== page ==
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    The Significance of the Waco Mammoth Site to Central Texas Pleistocene History
    (2013-04-09) Naryshkin, George F.; Hayward, O. T.; Bonem, Rena Mae.; Geology.; Baylor University.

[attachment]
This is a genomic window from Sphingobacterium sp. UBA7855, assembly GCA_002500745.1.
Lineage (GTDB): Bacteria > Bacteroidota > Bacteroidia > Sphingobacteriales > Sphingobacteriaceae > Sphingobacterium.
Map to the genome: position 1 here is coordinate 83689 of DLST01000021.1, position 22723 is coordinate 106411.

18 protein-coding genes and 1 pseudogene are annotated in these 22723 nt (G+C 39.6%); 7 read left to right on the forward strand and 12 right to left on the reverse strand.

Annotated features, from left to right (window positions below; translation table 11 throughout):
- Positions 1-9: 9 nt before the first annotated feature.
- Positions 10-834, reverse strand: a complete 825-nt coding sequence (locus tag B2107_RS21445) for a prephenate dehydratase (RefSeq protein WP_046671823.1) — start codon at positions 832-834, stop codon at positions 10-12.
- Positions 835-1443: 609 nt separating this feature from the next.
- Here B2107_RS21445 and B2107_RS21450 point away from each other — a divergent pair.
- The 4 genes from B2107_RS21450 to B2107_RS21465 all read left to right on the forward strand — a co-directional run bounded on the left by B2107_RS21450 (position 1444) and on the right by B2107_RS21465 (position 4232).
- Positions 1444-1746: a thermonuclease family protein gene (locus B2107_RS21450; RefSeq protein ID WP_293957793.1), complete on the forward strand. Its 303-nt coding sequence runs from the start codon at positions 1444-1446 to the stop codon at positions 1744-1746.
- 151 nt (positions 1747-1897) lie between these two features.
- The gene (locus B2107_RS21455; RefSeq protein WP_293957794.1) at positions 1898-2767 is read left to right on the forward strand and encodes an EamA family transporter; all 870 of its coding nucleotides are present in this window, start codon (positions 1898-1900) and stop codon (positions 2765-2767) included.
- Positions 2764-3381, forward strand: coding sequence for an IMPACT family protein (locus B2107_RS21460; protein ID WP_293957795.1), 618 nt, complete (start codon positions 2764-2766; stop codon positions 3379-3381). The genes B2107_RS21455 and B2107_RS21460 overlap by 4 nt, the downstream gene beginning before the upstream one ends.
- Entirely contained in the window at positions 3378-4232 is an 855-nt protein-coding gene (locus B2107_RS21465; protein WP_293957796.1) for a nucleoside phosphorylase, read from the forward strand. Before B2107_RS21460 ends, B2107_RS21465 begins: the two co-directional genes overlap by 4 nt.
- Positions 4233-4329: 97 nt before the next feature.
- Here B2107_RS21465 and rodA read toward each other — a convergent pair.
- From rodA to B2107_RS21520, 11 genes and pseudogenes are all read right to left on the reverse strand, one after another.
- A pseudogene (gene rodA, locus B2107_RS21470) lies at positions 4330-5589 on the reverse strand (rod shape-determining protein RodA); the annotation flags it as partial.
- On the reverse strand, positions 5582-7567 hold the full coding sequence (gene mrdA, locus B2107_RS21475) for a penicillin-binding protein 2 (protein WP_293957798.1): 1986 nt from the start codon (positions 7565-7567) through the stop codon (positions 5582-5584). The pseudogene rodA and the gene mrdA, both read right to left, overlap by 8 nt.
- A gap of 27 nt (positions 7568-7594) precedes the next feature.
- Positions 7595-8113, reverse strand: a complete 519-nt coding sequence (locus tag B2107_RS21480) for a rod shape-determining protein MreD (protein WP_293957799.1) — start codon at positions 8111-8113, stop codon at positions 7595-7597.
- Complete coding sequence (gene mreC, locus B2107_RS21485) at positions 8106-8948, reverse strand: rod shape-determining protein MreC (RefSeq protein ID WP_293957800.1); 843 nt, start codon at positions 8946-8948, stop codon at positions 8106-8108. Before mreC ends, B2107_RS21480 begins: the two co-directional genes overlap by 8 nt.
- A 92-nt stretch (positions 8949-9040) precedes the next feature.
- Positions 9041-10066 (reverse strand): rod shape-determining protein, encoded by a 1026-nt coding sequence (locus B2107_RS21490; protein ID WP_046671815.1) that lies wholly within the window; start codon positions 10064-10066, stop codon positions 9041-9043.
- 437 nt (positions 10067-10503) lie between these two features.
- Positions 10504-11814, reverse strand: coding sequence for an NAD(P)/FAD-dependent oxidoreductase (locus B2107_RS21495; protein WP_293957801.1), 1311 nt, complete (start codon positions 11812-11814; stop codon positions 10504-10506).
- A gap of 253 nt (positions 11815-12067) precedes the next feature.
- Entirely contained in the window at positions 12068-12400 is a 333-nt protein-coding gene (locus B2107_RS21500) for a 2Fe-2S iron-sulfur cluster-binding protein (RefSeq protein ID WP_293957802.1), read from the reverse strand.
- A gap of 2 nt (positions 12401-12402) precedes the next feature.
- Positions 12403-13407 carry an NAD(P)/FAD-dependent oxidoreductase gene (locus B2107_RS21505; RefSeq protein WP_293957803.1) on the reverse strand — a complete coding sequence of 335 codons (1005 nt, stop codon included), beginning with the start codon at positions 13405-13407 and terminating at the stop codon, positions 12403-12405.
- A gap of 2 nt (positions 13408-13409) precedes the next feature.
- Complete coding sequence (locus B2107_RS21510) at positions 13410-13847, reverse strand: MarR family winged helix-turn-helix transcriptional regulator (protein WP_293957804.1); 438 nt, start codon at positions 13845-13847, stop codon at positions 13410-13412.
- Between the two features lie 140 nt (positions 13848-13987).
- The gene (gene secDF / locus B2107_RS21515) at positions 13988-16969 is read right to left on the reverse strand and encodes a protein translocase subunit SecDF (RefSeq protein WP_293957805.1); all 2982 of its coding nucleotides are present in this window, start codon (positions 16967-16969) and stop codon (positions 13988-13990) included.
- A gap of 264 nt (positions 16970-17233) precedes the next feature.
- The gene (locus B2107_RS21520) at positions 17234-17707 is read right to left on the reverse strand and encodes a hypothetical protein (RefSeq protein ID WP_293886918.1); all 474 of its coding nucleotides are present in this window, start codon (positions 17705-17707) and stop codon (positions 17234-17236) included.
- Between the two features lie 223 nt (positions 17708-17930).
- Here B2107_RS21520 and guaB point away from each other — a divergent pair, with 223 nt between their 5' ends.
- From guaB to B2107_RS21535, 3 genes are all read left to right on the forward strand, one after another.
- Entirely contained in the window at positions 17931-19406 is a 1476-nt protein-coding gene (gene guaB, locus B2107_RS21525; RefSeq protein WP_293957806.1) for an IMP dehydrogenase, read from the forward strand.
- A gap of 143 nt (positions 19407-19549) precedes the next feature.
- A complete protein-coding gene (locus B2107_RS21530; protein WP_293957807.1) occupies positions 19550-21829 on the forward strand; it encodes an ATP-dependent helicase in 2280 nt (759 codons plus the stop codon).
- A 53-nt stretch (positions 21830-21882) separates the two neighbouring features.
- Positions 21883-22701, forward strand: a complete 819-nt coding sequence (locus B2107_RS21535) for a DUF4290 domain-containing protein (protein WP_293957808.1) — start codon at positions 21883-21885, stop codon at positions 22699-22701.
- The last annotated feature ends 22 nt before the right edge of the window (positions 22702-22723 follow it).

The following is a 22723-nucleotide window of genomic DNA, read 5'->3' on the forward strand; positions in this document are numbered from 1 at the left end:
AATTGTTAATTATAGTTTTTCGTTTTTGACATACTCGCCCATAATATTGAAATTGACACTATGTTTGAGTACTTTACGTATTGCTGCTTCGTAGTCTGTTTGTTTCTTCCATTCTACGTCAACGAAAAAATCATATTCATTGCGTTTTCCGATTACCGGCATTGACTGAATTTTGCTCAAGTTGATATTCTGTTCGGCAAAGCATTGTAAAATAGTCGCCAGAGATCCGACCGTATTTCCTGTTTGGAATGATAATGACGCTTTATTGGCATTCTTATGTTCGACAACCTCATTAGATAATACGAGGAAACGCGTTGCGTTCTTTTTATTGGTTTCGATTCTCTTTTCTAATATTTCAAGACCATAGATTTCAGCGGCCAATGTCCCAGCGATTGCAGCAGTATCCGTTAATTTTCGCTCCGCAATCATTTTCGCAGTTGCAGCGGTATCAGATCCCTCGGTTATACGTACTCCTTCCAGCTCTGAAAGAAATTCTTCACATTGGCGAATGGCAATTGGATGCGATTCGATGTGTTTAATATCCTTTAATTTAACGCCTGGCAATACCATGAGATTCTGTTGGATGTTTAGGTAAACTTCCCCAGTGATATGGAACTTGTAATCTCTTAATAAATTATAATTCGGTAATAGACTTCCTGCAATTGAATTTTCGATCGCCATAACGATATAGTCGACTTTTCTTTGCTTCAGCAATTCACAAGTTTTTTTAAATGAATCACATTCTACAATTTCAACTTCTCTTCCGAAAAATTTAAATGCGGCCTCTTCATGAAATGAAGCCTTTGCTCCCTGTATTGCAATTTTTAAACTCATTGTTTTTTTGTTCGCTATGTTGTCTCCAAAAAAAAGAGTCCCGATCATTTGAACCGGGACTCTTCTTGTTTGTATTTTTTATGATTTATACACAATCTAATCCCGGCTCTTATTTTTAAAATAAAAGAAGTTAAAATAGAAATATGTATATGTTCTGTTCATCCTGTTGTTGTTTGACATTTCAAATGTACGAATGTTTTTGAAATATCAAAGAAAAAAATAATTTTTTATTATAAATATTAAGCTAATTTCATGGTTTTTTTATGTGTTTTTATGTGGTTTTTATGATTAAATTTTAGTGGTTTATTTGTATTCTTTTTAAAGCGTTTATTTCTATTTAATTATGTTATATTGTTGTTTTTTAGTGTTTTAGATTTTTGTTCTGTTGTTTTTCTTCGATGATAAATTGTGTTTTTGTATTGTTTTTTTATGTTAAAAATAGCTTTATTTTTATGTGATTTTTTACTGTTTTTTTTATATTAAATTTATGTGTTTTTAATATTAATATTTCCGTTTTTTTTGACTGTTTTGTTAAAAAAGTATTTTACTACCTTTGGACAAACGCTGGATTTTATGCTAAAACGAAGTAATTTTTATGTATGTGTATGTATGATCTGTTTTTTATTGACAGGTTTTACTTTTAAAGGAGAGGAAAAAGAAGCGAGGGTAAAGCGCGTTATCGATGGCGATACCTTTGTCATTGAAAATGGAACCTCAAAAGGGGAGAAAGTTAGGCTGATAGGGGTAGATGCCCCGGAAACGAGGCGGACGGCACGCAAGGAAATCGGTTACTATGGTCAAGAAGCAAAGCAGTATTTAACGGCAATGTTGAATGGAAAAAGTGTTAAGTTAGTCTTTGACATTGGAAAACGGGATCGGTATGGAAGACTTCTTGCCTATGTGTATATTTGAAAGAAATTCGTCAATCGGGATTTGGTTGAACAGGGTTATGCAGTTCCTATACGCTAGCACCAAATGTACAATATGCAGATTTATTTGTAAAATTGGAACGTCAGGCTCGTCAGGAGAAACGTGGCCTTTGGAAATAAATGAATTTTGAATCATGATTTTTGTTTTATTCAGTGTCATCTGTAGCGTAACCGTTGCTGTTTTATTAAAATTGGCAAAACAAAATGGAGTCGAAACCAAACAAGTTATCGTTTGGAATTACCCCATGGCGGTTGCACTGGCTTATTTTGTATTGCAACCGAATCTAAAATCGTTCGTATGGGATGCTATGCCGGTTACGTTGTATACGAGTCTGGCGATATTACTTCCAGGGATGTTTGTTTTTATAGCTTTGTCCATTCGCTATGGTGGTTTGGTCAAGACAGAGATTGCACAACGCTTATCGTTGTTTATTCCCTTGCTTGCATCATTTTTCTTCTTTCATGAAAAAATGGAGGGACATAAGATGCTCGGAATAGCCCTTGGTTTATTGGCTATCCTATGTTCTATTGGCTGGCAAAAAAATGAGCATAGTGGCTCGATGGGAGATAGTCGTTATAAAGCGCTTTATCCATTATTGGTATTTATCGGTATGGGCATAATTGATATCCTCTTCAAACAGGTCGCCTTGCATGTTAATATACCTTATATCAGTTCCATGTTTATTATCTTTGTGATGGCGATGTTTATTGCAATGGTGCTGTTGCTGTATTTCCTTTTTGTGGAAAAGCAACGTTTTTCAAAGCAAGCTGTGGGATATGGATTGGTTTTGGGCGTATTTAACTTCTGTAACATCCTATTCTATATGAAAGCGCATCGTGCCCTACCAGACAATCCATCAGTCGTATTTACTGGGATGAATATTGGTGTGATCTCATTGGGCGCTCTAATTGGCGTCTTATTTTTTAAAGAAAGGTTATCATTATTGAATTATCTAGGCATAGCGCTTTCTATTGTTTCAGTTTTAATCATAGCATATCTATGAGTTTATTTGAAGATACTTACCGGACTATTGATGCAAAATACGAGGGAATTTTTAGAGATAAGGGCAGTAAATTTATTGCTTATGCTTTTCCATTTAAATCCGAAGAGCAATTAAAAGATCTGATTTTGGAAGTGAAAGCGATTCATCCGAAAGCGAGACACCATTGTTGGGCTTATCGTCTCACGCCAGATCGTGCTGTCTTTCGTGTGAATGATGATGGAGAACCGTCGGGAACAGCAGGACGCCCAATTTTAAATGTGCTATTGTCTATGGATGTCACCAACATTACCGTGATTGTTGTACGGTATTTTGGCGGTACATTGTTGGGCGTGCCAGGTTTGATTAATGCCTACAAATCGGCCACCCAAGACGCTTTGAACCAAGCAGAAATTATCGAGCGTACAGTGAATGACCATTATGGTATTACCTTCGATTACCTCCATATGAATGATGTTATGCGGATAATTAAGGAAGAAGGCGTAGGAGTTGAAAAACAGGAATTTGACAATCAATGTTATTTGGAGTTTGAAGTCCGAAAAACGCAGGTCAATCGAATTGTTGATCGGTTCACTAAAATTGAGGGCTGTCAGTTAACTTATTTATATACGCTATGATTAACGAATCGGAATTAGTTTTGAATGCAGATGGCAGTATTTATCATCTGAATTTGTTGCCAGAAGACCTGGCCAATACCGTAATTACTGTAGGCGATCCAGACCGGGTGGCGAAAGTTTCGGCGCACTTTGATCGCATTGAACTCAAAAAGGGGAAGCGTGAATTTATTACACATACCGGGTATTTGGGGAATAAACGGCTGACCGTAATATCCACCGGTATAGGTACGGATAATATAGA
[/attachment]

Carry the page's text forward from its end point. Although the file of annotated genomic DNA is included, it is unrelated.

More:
A fossil assemblage consisting of three fragments of the lower jaw of Alligator mississippiensis and of articulated skeletal material of five individual specimens of Mammuthus columbi occurs in point bar deposits of the second terrace of the Brazos River, in Steinbeck Bend, Waco, Texas (Waco West Quadrangle 1/24:000). Correlation of the sequence of gravels, sands and clays with those in the Trinity River indicates Sangamon age or approximately 37,000 years B.P. Reconstruction of the paleoclimatic frost line north of the site, suggests a warmer climate than exists today in the area. Ecologically, the Waco Mammoth Site indicates a homogeneous climate in Central Texas during the Sangamon, that allowed Mammuthus columbi and Alligator mississippiensis to migrate throughout this area. Examination of the teeth and tusks revealed the sex and age of each individual and from this, the social structure of the community was determined. This showed no similarity to any social structure of the African elephant, suggesting a non-catastrophic cause of death. The high degree of articulation indicated that the mammoths either floated to the point bar shortly after their death, or died in situ. The large percentage of old males at the site suggested that killing by ancient man (similar to modern poaching practices on the African continent) may have been the cause of death of the mammoths. Kill sites of the Sangamon Age on the Trinity River in Dallas and ton counties suggest the Waco Mammoth Site could be a product of normal fluvial burial following human kill. No artifacts nor any other signs of ancient man have been at the site, supporting the "floatation to point bar" hypothesis. However, of mammoth material in this region suggests the widespread practice of mammoth killing by ancient man as early as 37,000 B. P.